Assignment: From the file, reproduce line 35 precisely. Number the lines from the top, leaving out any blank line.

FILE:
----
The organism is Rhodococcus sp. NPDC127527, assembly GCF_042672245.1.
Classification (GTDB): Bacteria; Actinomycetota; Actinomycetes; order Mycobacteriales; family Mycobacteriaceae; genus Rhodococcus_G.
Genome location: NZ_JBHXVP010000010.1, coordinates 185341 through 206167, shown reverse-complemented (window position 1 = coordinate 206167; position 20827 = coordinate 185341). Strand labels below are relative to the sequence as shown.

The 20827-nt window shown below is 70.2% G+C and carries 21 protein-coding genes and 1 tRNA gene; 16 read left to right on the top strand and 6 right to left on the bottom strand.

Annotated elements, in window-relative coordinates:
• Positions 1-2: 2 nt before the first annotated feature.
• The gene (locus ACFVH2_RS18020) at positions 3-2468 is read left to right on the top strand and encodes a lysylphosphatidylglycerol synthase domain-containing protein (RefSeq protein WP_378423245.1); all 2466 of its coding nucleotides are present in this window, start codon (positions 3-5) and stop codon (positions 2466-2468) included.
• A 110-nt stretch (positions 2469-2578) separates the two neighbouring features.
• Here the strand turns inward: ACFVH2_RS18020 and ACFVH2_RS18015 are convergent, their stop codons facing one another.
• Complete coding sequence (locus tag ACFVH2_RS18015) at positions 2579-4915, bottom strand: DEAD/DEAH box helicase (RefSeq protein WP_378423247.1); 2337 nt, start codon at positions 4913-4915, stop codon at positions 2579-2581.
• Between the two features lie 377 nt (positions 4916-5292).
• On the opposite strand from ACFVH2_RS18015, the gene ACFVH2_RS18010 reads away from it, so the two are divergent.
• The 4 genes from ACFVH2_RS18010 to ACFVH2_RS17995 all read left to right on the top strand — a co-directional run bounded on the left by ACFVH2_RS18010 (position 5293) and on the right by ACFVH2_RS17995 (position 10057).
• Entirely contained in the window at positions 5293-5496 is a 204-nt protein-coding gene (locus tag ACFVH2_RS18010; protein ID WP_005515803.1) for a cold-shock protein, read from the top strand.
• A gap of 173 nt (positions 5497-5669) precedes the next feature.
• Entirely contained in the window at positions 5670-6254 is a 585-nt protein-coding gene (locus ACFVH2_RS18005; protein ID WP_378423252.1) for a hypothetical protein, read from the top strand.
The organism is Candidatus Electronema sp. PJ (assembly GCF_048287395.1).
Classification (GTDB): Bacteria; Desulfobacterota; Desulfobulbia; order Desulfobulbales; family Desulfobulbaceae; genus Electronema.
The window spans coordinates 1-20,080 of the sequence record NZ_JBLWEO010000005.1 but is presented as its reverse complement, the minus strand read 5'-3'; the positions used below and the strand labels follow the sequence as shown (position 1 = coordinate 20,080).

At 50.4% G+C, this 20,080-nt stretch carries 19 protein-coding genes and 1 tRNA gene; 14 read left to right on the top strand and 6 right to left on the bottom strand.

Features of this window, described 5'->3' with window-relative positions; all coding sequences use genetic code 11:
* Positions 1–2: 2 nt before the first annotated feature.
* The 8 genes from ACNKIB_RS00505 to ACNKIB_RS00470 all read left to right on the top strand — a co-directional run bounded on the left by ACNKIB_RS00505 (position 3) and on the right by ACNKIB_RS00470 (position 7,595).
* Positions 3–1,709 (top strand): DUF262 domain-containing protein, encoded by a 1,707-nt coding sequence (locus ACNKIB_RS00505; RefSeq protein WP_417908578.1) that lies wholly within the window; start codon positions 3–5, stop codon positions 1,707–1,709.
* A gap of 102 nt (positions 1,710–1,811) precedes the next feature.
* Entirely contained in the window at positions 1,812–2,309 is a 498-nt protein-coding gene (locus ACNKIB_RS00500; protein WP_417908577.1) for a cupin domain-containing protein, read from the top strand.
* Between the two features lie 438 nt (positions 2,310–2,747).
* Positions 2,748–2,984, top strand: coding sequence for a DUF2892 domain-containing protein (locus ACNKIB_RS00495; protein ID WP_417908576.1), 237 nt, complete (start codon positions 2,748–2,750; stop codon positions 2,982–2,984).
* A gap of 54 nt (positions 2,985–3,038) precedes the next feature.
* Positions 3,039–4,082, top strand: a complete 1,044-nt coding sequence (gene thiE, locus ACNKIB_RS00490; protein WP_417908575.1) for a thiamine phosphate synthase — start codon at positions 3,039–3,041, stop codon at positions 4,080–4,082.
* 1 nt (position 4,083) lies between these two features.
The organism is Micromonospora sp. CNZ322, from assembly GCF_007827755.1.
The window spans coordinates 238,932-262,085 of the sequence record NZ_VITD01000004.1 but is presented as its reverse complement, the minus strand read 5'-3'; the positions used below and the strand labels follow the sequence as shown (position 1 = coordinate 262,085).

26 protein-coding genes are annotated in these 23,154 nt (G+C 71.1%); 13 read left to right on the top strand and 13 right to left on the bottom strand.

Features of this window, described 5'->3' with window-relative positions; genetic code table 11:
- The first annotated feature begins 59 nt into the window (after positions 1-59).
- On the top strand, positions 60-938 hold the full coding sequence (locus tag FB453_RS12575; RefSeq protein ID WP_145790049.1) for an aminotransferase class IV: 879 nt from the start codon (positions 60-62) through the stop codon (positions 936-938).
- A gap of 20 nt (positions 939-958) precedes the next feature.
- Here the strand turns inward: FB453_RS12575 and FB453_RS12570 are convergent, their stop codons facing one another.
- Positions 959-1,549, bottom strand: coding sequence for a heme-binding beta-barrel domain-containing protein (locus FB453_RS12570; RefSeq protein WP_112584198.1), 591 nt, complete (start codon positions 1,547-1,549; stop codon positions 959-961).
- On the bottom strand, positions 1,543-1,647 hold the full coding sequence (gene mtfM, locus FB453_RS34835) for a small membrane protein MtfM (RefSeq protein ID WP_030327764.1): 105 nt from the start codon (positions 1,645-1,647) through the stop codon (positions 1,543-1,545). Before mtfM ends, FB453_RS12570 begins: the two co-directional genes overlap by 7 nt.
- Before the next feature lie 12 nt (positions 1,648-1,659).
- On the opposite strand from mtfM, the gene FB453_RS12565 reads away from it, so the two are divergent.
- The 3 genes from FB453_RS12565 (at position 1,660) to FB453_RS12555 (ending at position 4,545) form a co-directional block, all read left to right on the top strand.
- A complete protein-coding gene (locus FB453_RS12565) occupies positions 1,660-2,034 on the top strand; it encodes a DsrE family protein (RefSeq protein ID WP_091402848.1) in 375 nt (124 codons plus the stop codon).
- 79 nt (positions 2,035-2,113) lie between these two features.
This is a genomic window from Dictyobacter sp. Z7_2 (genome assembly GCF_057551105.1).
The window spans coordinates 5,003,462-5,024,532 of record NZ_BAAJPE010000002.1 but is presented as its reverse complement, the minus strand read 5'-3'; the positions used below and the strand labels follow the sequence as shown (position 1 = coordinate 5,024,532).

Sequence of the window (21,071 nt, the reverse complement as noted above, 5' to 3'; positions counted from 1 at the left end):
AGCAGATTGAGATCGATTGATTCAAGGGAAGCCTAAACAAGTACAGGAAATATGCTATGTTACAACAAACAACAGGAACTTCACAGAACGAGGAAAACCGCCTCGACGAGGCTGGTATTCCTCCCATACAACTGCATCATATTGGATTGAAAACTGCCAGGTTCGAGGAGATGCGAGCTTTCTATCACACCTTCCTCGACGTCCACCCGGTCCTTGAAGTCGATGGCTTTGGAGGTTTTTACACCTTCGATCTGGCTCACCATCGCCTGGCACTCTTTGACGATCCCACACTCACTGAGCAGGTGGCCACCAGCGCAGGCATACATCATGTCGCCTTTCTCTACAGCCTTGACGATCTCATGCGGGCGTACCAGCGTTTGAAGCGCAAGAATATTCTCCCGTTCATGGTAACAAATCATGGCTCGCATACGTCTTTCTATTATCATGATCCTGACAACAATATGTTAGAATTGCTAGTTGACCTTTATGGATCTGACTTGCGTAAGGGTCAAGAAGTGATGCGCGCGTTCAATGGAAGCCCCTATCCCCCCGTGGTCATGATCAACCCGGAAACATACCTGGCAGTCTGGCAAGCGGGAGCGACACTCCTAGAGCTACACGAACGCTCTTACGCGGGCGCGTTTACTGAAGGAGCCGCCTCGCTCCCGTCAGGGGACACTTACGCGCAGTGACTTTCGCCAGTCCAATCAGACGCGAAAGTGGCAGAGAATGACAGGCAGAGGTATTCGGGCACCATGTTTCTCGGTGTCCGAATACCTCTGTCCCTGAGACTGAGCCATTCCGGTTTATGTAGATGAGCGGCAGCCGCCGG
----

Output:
Features of this window, described 5'->3' with window-relative positions; genetic code table 11: